Beliefnet

Q:

I am trying to understand what part the ego plays in spirituality. So many of the "new" spiritual teachers say the ego is the enemy of spirituality. And yet they say there are no enemies to spirituality, as in, death is not the enemy but a brother to life. I am detecting a conflict here.

Is the ego really the enemy of the spirit, or is it in some way necessary? Must spirit have an enemy? Can't we befriend our ego, or is that thought just my ego telling me I need it?

A:

I'm not surprised that you're hearing conflicting messages about the ego and wondering how to sort through them. Philosophers, psychologists, and theologians have long wrestled with the issue you've brought up.

Each culture has its own way of understanding human existence. That's where part of the confusion comes from. The spiritual teachers you are reading may be from different spiritual traditions. And it is not a matter of only East versus West, but also of multiple interpretations within Asia, Africa, Europe, the Americas, and so on.

It might help to clarify terminology first. In Western psychoanalytic theory, the psyche is made up of three parts: id, ego, and superego. The id, which lies in our unconscious, is the psychic energy of our instinctual needs and drives, such as libido. The superego, which is partly conscious, reflects internalized parental authority and societal rules. Beginning in childhood, we develop an internal system of moral attitudes, conscience, and a sense of guilt. The ego is a kind of conscious mediator helping us to perceive and adapt to reality as the id and superego vie for dominance.

The word "self" is often used as a synonym for ego. Western psychology emphasizes the value of a clear sense of our own identity, a feeling of autonomy, and a healthy dose of self-esteem. Without that strong sense of self, we may not have enough confidence to pursue a spiritual path, career goals, or an intimate relationship, or to persevere through the rough times. When the ego is weak, we are more easily swayed by, even become prey to, those who are more powerful and manipulative, including cult leaders.

But difficulty can arise spiritually when we invest the ego, or self, with too much importance. When we are preoccupied with own activities or needs--procuring that which inflates the ego and avoiding that which deflates it--we become self-centered or egocentric. We think that everything revolves around us, just as our ancestors once believed that all the other planets revolved around the earth. It took Copernicus to set us straight. Similarly, spiritual leaders teach us that the ego is not the only game in town. It's also not what it appears to be.

The underlying problem is in what we understand the ego to be and what we associate with it. Remember French philosopher René Descartes' famous line: "I think, therefore I am." Many of us identify the self with the mind. The Western idea that the mind is what makes us unique is what sets us apart from nature and aspects of ourselves. Look at the language. We never say: "I breathe (walk, eat, or digest), therefore I am." Nor do we say: "I am a headache (stomach, face, or two legs)." Instead, we say: "I have a headache (stomach, face, or two legs)." How can it be that our whole idea of self is that we are the mind but we have a body. The physical is relegated to being like the rest of nature--separate and other.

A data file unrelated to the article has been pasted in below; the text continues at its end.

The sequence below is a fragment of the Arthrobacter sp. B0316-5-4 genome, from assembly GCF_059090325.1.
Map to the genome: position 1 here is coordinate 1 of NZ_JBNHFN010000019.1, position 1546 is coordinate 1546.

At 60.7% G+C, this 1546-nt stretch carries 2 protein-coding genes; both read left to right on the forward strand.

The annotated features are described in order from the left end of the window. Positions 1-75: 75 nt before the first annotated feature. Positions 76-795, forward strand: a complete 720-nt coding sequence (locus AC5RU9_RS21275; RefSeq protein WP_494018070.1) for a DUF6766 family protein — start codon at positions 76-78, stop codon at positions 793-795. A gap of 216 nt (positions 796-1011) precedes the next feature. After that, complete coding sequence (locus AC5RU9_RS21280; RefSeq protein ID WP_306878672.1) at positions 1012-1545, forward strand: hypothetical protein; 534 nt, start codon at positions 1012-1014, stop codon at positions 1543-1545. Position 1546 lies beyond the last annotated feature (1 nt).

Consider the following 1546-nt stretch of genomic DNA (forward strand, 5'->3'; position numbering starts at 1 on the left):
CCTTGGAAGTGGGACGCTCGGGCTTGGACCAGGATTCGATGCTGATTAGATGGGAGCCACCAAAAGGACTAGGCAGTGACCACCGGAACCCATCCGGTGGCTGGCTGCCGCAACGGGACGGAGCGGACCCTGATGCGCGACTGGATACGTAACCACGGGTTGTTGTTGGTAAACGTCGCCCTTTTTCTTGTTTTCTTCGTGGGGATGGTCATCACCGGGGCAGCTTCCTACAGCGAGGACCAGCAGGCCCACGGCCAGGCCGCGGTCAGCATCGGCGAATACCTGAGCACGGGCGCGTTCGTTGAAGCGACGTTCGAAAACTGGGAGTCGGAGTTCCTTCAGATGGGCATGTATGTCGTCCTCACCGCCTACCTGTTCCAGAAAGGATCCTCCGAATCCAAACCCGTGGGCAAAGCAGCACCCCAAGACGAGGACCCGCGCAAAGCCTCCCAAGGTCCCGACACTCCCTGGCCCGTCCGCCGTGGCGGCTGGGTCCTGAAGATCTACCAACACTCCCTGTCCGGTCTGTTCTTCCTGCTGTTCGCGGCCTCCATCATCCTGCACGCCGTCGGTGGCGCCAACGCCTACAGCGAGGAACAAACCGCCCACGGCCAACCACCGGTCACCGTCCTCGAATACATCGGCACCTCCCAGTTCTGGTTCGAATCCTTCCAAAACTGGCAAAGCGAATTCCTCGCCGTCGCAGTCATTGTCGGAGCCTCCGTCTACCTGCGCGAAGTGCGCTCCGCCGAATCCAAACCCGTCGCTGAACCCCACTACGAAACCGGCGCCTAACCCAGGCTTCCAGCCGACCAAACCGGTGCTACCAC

Hayao Kawai, the first Jungian analyst to practice in Japan, was shocked when he first encountered the Western ego as an "I" that is utterly distinct from all that is not "I." In comparison, Buddhist thinking understands the self as relational, as a system of causal interaction or interdependence. Thich Nhat Hanh, a Vietnamese Buddhist monk, coined the word "interbeing" to convey this idea that nothing exists solely and separately on its own.

Some spiritual traditions do not set up a duality between mind and body, but a complementarity, as in yin and yang. Mind and body are not static entities but a dynamic psychophysical process. The self is not limited to being a mental function. It is an ongoing sensory, affective, and cognitive interaction with the world. For example, the Buddha taught that the self is simply an ever-changing coming together of five aggregates--matter or form (body); mental and physical sensations (emotions or feeling); perceptions; volitions or karmic forces; and consciousness. To get attached to any one of these aspects as "self" is to misunderstand the fluid nature of human existence. Inevitably, the result is some form of dissatisfaction. Any time we hold on to what can't possibly stay the same, we're bound to feel the pain of loss and disappointment.

The ego or self does not have to be a source of negativity. We don't have to make it an enemy to be vanquished. Isn't spiritual practice about compassion rather than hatred? Doesn't spiritual and psychological transformation come about through embracing and accepting rather than rejecting? More helpful is changing our view of self. We can understand its conventional usefulness as the subject of actions--the necessary "I," "me," and "mine" of ordinary conversation. But, upon closer examination during intensive meditation practice, we can also realize that there's no separate "self." It dissolves into everything else, and everything else dissolves into it.

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